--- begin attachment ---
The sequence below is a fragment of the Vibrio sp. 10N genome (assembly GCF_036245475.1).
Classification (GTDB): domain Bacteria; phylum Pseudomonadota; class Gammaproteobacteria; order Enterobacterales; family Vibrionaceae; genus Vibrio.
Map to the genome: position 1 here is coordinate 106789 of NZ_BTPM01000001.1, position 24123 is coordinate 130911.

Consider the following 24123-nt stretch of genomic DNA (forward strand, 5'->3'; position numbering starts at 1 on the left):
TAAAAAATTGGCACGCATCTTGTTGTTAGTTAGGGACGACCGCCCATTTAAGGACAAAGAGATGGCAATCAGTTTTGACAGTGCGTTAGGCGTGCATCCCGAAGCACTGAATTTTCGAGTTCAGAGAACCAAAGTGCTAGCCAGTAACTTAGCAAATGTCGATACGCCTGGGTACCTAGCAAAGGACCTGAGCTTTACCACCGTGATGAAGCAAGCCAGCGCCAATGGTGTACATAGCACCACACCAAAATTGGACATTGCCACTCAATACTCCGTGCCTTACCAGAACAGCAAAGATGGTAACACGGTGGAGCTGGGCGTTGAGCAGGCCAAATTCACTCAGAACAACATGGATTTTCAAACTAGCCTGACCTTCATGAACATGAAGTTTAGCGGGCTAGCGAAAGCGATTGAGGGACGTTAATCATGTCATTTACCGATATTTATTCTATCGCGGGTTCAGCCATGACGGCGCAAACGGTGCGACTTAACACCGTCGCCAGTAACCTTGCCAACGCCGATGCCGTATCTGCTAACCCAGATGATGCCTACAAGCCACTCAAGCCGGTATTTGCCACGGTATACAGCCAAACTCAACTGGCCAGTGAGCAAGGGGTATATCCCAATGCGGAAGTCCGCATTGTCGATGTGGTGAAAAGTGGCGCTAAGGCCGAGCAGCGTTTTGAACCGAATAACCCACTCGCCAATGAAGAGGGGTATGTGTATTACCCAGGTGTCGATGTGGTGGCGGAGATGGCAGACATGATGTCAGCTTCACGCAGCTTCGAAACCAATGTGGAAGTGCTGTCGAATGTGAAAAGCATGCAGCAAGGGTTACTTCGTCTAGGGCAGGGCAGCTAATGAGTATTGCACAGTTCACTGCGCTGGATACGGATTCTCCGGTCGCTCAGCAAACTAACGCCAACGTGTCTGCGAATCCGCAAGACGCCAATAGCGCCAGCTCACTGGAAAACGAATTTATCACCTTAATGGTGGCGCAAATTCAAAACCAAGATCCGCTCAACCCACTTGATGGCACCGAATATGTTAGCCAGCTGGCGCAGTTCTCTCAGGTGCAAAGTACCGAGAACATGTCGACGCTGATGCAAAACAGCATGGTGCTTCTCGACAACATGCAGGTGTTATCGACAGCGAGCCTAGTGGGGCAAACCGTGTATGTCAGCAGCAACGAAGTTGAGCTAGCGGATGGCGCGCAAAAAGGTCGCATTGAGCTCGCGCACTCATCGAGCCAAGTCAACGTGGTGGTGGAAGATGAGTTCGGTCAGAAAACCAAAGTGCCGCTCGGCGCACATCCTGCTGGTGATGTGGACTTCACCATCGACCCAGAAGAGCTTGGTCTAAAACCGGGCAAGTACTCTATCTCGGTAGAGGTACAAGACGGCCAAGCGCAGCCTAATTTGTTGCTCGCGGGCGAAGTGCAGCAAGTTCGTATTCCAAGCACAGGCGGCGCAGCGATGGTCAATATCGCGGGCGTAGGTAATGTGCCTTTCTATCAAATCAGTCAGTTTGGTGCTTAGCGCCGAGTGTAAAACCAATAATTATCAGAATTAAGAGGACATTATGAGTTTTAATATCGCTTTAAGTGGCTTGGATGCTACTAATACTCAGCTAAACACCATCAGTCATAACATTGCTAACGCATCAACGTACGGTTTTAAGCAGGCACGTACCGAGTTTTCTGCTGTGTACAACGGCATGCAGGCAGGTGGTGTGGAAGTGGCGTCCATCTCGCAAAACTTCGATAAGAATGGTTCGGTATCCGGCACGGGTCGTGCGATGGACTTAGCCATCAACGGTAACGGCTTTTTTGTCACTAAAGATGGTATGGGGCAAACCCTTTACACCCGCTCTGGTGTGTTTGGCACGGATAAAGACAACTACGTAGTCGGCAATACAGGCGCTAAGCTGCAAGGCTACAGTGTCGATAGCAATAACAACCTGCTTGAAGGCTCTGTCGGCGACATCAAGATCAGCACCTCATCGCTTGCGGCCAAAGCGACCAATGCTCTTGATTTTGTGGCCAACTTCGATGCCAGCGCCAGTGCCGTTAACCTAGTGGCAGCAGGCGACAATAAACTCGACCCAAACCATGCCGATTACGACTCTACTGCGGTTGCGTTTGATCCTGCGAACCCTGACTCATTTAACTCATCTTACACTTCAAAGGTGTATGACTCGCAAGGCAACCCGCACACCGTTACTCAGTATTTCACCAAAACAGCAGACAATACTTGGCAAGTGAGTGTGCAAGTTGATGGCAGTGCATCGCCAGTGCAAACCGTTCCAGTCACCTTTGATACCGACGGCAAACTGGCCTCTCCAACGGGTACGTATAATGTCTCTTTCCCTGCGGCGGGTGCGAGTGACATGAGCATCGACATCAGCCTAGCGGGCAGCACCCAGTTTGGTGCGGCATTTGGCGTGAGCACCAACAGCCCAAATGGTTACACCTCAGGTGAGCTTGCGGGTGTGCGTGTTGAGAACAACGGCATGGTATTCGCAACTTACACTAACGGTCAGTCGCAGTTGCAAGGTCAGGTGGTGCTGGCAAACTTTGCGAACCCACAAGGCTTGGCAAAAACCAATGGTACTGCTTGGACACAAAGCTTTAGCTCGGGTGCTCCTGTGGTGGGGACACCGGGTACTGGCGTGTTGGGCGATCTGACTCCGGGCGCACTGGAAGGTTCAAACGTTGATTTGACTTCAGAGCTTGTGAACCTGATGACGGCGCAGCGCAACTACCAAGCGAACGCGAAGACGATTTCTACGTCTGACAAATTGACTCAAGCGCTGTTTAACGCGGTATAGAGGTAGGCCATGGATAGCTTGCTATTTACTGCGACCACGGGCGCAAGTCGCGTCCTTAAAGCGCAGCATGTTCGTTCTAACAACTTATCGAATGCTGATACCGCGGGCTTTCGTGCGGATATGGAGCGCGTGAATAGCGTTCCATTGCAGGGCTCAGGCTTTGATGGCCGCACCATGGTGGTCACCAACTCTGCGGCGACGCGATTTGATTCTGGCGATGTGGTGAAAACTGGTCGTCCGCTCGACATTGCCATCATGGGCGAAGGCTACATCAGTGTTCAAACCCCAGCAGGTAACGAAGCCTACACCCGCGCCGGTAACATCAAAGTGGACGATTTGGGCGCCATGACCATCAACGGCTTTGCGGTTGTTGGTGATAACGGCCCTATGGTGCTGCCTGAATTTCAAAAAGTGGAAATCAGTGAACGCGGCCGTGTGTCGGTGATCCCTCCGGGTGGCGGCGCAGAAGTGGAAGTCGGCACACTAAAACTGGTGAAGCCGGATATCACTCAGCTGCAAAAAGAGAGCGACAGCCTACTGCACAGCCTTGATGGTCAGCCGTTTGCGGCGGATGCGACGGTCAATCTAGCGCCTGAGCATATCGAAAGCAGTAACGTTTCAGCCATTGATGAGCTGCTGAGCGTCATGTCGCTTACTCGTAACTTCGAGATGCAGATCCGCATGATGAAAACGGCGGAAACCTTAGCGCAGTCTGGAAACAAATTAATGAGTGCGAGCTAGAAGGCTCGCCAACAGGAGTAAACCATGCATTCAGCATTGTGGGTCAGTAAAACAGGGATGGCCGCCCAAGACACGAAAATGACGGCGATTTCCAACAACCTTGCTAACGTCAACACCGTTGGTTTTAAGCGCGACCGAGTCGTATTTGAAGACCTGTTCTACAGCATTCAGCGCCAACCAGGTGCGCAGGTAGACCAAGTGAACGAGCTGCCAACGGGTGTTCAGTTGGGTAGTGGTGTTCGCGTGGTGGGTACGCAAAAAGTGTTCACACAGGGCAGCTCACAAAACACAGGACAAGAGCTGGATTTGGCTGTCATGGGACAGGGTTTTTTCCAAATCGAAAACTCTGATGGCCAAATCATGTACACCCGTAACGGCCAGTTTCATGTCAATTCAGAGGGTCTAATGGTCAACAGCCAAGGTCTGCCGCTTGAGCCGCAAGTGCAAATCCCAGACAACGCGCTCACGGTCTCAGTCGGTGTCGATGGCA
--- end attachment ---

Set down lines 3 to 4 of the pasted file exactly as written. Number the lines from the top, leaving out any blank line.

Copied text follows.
Map to the genome: position 1 here is coordinate 106789 of NZ_BTPM01000001.1, position 24123 is coordinate 130911.

Consider the following 24123-nt stretch of genomic DNA (forward strand, 5'->3'; position numbering starts at 1 on the left):